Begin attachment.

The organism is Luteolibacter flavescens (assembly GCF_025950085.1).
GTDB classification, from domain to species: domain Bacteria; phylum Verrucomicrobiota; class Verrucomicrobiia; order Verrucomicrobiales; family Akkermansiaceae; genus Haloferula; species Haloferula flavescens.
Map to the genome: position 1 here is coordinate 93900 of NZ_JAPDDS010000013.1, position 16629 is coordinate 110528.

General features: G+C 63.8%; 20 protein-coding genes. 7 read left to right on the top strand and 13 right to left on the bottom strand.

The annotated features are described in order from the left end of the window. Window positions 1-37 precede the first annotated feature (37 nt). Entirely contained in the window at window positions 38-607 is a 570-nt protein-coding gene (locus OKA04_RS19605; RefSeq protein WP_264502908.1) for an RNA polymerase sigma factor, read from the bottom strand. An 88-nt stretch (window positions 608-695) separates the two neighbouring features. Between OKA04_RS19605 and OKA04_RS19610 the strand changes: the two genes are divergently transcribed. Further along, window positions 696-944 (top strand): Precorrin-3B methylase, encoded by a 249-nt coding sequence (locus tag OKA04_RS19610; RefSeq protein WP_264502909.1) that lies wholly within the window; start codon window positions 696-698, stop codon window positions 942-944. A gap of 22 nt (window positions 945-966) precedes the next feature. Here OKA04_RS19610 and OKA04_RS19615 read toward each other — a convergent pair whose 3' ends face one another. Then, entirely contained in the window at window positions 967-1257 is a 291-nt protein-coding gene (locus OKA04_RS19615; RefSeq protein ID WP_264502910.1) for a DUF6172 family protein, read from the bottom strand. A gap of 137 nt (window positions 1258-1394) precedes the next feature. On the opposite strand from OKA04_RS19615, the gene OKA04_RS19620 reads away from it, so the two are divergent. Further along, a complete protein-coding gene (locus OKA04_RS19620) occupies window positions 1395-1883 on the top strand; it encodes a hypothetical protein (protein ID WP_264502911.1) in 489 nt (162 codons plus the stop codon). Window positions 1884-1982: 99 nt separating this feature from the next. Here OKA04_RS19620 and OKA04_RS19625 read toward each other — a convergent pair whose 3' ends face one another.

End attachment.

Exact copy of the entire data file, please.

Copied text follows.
The organism is Luteolibacter flavescens (assembly GCF_025950085.1).
GTDB classification, from domain to species: domain Bacteria; phylum Verrucomicrobiota; class Verrucomicrobiia; order Verrucomicrobiales; family Akkermansiaceae; genus Haloferula; species Haloferula flavescens.
Map to the genome: position 1 here is coordinate 93900 of NZ_JAPDDS010000013.1, position 16629 is coordinate 110528.

General features: G+C 63.8%; 20 protein-coding genes. 7 read left to right on the top strand and 13 right to left on the bottom strand.

The annotated features are described in order from the left end of the window. Window positions 1-37 precede the first annotated feature (37 nt). Entirely contained in the window at window positions 38-607 is a 570-nt protein-coding gene (locus OKA04_RS19605; RefSeq protein WP_264502908.1) for an RNA polymerase sigma factor, read from the bottom strand. An 88-nt stretch (window positions 608-695) separates the two neighbouring features. Between OKA04_RS19605 and OKA04_RS19610 the strand changes: the two genes are divergently transcribed. Further along, window positions 696-944 (top strand): Precorrin-3B methylase, encoded by a 249-nt coding sequence (locus tag OKA04_RS19610; RefSeq protein WP_264502909.1) that lies wholly within the window; start codon window positions 696-698, stop codon window positions 942-944. A gap of 22 nt (window positions 945-966) precedes the next feature. Here OKA04_RS19610 and OKA04_RS19615 read toward each other — a convergent pair whose 3' ends face one another. Then, entirely contained in the window at window positions 967-1257 is a 291-nt protein-coding gene (locus OKA04_RS19615; RefSeq protein ID WP_264502910.1) for a DUF6172 family protein, read from the bottom strand. A gap of 137 nt (window positions 1258-1394) precedes the next feature. On the opposite strand from OKA04_RS19615, the gene OKA04_RS19620 reads away from it, so the two are divergent. Further along, a complete protein-coding gene (locus OKA04_RS19620) occupies window positions 1395-1883 on the top strand; it encodes a hypothetical protein (protein ID WP_264502911.1) in 489 nt (162 codons plus the stop codon). Window positions 1884-1982: 99 nt separating this feature from the next. Here OKA04_RS19620 and OKA04_RS19625 read toward each other — a convergent pair whose 3' ends face one another.